An analysis of more than 50 million pregnancy-related hospitalizations showed women with heart failure had higher risks of adverse maternal outcomes during the antepartum, delivery and postpartum periods, according to a study in Circulation: Heart Failure. Researchers said women at high risk should be identified during hospitalization, and surveillance programs should be developed before discharge.
Healio (free registration)/Cardiology Today (2/14) 
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Legislative & Regulatory Update
CMS: Health care spending to hit $5.7T by 2026
A CMS Office of the Actuary report published in Health Affairs estimated health care will account for 19.7% of the US economy by 2026, compared with 17.9% in 2016, with spending projected at $5.7 trillion by 2026, compared with the current $3.5 trillion. The report projected Medicare's annual growth at an average of 7.4% and Medicaid at 5.8% through 2026.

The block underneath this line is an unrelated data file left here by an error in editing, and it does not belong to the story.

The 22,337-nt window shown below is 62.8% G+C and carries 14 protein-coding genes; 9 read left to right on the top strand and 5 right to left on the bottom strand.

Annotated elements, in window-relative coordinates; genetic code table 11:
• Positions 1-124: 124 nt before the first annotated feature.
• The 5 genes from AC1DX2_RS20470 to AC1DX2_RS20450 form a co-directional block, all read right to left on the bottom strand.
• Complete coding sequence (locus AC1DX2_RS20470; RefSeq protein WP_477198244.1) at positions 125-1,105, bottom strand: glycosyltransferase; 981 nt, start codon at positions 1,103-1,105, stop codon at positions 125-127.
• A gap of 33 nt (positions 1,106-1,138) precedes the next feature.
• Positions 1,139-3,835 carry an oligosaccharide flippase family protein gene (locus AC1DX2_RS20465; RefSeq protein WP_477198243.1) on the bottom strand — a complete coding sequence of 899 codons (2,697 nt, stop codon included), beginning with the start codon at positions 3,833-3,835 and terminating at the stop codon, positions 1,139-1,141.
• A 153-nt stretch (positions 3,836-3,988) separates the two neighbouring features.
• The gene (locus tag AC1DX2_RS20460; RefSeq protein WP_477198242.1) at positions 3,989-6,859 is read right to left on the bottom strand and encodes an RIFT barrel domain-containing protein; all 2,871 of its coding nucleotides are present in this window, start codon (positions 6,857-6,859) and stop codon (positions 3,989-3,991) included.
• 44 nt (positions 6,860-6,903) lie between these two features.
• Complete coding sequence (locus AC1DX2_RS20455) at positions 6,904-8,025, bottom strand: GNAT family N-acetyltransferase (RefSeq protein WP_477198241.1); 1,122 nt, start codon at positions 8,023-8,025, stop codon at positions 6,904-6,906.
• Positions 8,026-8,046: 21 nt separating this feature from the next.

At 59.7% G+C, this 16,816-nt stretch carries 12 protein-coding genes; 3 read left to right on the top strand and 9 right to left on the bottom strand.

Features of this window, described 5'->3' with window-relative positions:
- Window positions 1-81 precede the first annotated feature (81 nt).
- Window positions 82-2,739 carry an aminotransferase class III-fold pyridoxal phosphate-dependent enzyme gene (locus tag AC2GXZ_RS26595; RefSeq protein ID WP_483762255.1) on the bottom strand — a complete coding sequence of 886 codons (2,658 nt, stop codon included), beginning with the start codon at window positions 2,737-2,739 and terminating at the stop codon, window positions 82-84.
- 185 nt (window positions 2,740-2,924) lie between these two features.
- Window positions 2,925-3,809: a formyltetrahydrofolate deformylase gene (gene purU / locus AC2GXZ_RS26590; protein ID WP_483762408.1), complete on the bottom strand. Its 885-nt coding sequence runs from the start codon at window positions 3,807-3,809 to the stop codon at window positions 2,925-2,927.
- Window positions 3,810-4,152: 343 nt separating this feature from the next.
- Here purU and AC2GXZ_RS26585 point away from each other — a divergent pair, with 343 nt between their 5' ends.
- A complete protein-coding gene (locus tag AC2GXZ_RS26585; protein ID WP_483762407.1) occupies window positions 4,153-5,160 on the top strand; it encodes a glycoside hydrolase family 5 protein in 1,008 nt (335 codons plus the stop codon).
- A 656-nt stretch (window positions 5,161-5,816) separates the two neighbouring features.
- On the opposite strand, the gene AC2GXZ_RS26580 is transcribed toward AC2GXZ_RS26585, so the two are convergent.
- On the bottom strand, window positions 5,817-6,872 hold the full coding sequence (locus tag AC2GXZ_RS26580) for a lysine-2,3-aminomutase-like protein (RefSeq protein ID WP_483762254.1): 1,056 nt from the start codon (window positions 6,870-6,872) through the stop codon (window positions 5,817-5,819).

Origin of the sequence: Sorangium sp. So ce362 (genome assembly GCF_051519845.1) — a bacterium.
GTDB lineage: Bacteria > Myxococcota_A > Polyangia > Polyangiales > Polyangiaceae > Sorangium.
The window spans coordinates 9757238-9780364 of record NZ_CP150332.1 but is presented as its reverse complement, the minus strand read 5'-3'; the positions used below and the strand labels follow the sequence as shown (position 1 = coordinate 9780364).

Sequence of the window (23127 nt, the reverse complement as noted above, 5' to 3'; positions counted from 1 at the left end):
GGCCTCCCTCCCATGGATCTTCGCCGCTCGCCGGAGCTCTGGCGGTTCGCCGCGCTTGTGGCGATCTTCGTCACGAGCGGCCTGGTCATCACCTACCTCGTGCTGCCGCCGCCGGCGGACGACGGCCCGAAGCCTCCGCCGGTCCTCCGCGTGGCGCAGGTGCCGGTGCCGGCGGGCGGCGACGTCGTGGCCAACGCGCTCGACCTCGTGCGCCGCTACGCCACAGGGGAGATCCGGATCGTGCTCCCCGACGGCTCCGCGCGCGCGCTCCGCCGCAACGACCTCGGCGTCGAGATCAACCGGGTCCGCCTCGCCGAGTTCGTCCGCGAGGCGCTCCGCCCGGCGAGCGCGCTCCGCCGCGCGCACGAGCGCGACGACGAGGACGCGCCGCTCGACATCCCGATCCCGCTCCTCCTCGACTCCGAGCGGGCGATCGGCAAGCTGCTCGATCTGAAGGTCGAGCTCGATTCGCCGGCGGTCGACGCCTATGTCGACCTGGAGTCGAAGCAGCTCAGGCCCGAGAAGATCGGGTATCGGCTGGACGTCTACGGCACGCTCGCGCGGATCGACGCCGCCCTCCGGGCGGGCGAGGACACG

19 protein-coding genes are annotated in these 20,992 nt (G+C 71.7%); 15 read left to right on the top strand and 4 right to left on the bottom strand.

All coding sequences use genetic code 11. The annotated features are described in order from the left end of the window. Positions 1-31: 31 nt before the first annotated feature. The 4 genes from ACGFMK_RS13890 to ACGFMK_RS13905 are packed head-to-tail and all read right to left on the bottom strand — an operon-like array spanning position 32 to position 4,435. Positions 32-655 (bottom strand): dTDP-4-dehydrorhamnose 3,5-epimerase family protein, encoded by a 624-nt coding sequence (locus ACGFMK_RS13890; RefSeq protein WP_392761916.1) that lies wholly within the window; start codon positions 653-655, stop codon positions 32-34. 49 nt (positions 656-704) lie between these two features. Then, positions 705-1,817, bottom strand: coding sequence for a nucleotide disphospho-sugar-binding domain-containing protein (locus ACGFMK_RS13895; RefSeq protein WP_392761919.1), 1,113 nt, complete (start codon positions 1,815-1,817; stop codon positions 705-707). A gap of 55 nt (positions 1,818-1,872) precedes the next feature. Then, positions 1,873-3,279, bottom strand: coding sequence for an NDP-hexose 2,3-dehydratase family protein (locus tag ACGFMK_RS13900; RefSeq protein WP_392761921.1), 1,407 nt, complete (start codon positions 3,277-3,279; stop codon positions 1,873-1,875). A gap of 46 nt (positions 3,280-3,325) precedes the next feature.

Medscape (free registration) (2/14) 
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States seek Medicaid waivers to impose lifetime limits
Five states so far have asked the Trump administration for Medicaid waivers that would allow them to place lifetime caps on the benefits some individuals can receive. The cap waivers come on the heels of other waivers, given to two states so far, that allow for work requirements for some Medicaid recipients.
The Hill (2/13) 
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ARDMS News
Five-year rule -- Take your examinations within the time limit!
Have you passed one of the examinations required for a credential (RDMS, RDCS, RVT, RMSKS) but haven't earned the credential? Please remember there's a five-year time limit on earning a credential once you've passed the first examination (i.e., you passed the SPI examination but haven't passed the specialty examination, or vice versa). Learn more about the five-year rule.
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UltrasoundJOBS is the largest website for ultrasound-related jobs. If you are looking to make a career move, visit UltrasoundJOBS to find your next job opportunity!